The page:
There is a perception in Pakistani politics that the Kashmir issue does not resonate with the smaller provinces. Sure, it’s the hot topic for the Punjab-based civilmilitary elite, but what about the rest of the country?
Balochistan and Sindh have bigger fish to fry, so to speak, and if Khyber Pakhtunkhwa has any misgivings about a disputed territory, it is more likely to be Gilgit-Baltistan.
So why did Bilawal Bhutto Zardari declare that his party would wrest Kashmir away, by force if necessary, from Indian occupation? Why, when the country and his own party are currently grappling with more weighty issues – the Panama Papers are a case in point – did he feel the need to make such a belligerent statement on a subject that is as sensitive as it is popular?
This is not the first time the PPP chairman has forcefully expressed his views on the subject. Earlier, at his inaugural speech in Karachi in October 2014, Bilawal made similar assertions about the disputed region.
Examine: The pursuit of Kashmir
To understand what Senator Taj Haider of the PPP calls a “well-thought out strategy”, one must appreciate the context: Azad Jammu and Kashmir (AJK) is heading for a general election.
Elections to the AJK Council and the AJK Legislative Assembly are scheduled to be held soon. These are important for the PPP, because the party has enjoyed an uninterrupted stint in government there for nearly two decades.
Then there is the appeal to the party’s constituency in Punjab, where the Kashmir cause resonates most. The two main parties in the province – PML-N and PTI – have a decidedly pro-India slant: the prime minister makes no secret of his plans for closer ties with the eastern neighbour, while Imran Khan has repeatedly stressed that he is for better trade relations and more people-to-people contact with the South Asian giant.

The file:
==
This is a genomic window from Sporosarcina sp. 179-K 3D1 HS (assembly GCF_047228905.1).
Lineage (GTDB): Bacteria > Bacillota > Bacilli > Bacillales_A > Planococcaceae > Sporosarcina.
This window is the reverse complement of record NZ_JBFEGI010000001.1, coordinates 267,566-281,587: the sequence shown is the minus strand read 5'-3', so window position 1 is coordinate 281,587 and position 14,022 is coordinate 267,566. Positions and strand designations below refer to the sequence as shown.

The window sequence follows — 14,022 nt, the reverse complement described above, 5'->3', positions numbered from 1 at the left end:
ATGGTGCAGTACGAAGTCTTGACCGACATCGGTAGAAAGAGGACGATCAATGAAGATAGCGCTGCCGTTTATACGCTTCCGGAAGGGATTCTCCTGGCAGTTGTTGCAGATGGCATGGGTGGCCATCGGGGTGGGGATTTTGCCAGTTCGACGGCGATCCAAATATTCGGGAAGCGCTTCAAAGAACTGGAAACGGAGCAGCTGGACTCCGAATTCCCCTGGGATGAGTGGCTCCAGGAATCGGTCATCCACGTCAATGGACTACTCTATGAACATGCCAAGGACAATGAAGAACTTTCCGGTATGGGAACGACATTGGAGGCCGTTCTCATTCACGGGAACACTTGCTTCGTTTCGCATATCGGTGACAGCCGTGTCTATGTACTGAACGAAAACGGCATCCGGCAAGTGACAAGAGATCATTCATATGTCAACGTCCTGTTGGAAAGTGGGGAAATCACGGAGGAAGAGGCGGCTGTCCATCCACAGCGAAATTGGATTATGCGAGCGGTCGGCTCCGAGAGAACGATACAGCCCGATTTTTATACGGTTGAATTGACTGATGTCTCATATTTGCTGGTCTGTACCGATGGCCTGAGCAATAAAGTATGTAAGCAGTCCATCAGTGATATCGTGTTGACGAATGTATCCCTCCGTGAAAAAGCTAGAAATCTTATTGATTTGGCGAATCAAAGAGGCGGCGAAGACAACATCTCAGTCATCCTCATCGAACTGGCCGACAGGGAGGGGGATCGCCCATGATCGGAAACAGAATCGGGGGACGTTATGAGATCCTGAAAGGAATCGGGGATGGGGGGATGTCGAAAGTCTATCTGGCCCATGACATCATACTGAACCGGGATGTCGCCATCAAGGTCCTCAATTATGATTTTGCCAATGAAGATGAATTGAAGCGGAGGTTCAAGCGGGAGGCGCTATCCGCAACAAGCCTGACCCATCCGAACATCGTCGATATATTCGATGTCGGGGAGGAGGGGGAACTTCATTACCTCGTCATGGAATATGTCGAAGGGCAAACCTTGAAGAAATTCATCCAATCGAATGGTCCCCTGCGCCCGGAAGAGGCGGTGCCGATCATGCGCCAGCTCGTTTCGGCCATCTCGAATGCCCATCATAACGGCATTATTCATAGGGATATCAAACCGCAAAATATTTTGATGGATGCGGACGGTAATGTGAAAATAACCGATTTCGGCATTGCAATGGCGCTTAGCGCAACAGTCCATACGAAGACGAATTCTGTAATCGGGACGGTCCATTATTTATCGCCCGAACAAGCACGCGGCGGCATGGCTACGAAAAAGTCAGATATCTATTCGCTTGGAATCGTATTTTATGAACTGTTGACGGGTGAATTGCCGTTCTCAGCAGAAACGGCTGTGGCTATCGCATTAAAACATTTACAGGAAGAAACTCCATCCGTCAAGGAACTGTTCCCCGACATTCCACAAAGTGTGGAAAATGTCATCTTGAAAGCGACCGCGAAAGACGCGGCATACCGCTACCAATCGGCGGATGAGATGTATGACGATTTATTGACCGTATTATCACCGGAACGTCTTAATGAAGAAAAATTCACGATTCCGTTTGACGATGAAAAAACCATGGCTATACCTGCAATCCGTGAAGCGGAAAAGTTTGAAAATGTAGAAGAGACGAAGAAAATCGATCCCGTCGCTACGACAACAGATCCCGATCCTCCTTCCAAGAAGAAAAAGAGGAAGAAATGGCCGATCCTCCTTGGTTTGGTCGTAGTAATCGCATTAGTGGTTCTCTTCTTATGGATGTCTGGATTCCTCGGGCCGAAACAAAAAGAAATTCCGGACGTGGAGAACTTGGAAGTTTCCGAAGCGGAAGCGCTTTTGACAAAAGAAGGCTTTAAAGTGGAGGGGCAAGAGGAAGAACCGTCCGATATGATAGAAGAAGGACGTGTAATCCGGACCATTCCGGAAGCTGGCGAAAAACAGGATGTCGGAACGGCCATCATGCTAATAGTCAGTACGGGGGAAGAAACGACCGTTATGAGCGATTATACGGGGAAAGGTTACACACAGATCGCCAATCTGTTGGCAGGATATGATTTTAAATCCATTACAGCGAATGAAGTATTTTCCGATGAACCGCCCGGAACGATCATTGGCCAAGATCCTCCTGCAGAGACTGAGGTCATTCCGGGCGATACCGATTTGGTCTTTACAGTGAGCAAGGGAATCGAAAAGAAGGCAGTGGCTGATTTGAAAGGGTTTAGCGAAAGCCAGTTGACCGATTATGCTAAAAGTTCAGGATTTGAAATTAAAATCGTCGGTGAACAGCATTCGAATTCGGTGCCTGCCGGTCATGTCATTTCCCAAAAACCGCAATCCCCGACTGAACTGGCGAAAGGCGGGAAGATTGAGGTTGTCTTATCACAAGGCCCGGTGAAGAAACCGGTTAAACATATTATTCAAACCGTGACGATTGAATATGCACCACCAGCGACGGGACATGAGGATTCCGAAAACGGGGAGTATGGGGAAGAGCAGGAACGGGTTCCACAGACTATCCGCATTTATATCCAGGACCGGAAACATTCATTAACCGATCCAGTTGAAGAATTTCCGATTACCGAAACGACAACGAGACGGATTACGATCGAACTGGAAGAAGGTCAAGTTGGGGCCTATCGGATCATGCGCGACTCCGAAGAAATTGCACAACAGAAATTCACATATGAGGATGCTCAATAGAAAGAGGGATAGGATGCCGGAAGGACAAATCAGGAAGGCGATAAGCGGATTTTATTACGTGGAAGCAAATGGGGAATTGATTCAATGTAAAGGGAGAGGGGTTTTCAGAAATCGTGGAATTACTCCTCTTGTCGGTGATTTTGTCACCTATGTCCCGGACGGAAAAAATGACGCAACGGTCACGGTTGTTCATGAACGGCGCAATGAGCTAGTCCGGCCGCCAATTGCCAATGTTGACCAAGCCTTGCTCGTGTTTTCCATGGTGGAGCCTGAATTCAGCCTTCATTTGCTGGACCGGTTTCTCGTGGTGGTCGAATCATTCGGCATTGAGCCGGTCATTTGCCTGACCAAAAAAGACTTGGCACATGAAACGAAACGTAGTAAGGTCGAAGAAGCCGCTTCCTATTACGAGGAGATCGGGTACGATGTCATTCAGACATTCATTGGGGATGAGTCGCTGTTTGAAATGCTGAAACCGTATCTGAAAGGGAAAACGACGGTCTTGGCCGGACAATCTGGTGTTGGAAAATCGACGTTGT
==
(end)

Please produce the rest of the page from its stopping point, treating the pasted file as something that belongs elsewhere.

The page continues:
In his speech at Kotli last week, however, Bilawal did not just criticise Prime Minister Nawaz Sharif and his government, but also took aim at his Indian counterpart, Narendra Modi. Not only did the PPP chief insinuate that the two leaders were in cahoots, he also riled up the crowd to shout anti-Nawaz and anti-Modi slogans.
A senior PPP leader summed it up thus: “The PPP would never sit down with the Taliban, and for us, Modi is no better.”
Whatever course of action the two counties may have adopted to resolve the Kashmir issue, Mr Taj Haider feels that India has been dragging its feet for the past 70 years. “So what is wrong with Bilawal highlighting the miseries of the Kashmiri people in his speeches?”
Both prime ministers, Mr Sharif and Mr Modi, are anti-poor and follow policies that put more wealth in the hands of the few, so why shouldn’t they be bracketed together, he asked.
Another PPP lawmaker admitted that whatever happens, India would never hold the promised UN-monitored plebiscite or listen to Pakistan’s demands over the resolution of the Kashmir issue. So why take up the issue at all? The answer: electoral politics. “I think the rally was in Kashmir, which was why Bilawal brought it up,” the lawmaker said.
But there is another school of thought within the party. When asked about the repeated references to Kashmir in his speeches of late, a senior party official from Punjab who has been working in close proximity with Bilawal said that it appeared to be a deliberate attempt to woo the powers-that-be.
In fact, the office-bearer explained, since last year’s outburst against the military establishment by party co-chairman Asif Ali Zardari, Bilawal has overtly expressed his intention to rid the PPP of the tag that it is an ‘anti-establishment’ party.
“Whether somebody believes it or not, until the Kashmir issue persists between the two countries, the top brass here will always remain sceptical of political forces that talk about closer Indo-Pak ties,” the office-bearer commented.